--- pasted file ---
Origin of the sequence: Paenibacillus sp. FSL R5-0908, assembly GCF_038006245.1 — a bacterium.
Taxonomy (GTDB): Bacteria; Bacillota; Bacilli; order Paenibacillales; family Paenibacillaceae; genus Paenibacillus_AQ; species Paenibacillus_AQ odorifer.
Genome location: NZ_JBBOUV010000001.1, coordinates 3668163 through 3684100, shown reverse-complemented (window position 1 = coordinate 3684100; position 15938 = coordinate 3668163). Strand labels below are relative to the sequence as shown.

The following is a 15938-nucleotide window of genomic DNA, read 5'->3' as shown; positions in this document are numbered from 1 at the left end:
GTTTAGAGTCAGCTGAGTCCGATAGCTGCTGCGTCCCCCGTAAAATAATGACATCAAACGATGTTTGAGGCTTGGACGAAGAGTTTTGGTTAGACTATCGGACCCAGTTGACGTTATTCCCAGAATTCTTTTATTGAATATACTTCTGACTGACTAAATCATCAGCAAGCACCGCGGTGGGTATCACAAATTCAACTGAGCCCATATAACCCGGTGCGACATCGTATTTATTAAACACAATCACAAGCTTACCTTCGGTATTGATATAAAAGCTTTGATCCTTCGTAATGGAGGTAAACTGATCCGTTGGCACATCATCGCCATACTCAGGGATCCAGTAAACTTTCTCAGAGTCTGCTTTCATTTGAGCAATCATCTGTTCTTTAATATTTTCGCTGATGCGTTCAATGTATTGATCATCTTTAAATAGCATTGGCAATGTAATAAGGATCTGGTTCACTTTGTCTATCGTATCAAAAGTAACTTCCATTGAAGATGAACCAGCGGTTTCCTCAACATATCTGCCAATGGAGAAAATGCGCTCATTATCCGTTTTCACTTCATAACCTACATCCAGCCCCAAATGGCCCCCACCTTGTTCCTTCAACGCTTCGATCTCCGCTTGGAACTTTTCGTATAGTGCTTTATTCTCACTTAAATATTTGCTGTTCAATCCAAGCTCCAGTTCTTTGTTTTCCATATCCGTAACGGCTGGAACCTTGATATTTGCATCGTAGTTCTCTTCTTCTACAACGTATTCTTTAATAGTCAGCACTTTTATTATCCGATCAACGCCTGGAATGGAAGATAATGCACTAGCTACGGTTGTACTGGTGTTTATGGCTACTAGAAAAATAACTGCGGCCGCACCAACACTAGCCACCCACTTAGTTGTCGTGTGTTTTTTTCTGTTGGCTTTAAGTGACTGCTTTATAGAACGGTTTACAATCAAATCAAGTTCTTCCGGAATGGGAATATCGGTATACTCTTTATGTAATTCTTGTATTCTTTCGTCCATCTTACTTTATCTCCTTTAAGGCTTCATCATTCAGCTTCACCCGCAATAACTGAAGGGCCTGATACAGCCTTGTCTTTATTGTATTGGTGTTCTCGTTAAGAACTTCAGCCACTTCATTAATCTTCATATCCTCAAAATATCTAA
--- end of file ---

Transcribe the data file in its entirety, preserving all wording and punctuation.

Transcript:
Origin of the sequence: Paenibacillus sp. FSL R5-0908, assembly GCF_038006245.1 — a bacterium.
Taxonomy (GTDB): Bacteria; Bacillota; Bacilli; order Paenibacillales; family Paenibacillaceae; genus Paenibacillus_AQ; species Paenibacillus_AQ odorifer.
Genome location: NZ_JBBOUV010000001.1, coordinates 3668163 through 3684100, shown reverse-complemented (window position 1 = coordinate 3684100; position 15938 = coordinate 3668163). Strand labels below are relative to the sequence as shown.

The following is a 15938-nucleotide window of genomic DNA, read 5'->3' as shown; positions in this document are numbered from 1 at the left end:
GTTTAGAGTCAGCTGAGTCCGATAGCTGCTGCGTCCCCCGTAAAATAATGACATCAAACGATGTTTGAGGCTTGGACGAAGAGTTTTGGTTAGACTATCGGACCCAGTTGACGTTATTCCCAGAATTCTTTTATTGAATATACTTCTGACTGACTAAATCATCAGCAAGCACCGCGGTGGGTATCACAAATTCAACTGAGCCCATATAACCCGGTGCGACATCGTATTTATTAAACACAATCACAAGCTTACCTTCGGTATTGATATAAAAGCTTTGATCCTTCGTAATGGAGGTAAACTGATCCGTTGGCACATCATCGCCATACTCAGGGATCCAGTAAACTTTCTCAGAGTCTGCTTTCATTTGAGCAATCATCTGTTCTTTAATATTTTCGCTGATGCGTTCAATGTATTGATCATCTTTAAATAGCATTGGCAATGTAATAAGGATCTGGTTCACTTTGTCTATCGTATCAAAAGTAACTTCCATTGAAGATGAACCAGCGGTTTCCTCAACATATCTGCCAATGGAGAAAATGCGCTCATTATCCGTTTTCACTTCATAACCTACATCCAGCCCCAAATGGCCCCCACCTTGTTCCTTCAACGCTTCGATCTCCGCTTGGAACTTTTCGTATAGTGCTTTATTCTCACTTAAATATTTGCTGTTCAATCCAAGCTCCAGTTCTTTGTTTTCCATATCCGTAACGGCTGGAACCTTGATATTTGCATCGTAGTTCTCTTCTTCTACAACGTATTCTTTAATAGTCAGCACTTTTATTATCCGATCAACGCCTGGAATGGAAGATAATGCACTAGCTACGGTTGTACTGGTGTTTATGGCTACTAGAAAAATAACTGCGGCCGCACCAACACTAGCCACCCACTTAGTTGTCGTGTGTTTTTTTCTGTTGGCTTTAAGTGACTGCTTTATAGAACGGTTTACAATCAAATCAAGTTCTTCCGGAATGGGAATATCGGTATACTCTTTATGTAATTCTTGTATTCTTTCGTCCATCTTACTTTATCTCCTTTAAGGCTTCATCATTCAGCTTCACCCGCAATAACTGAAGGGCCTGATACAGCCTTGTCTTTATTGTATTGGTGTTCTCGTTAAGAACTTCAGCCACTTCATTAATCTTCATATCCTCAAAATATCTAA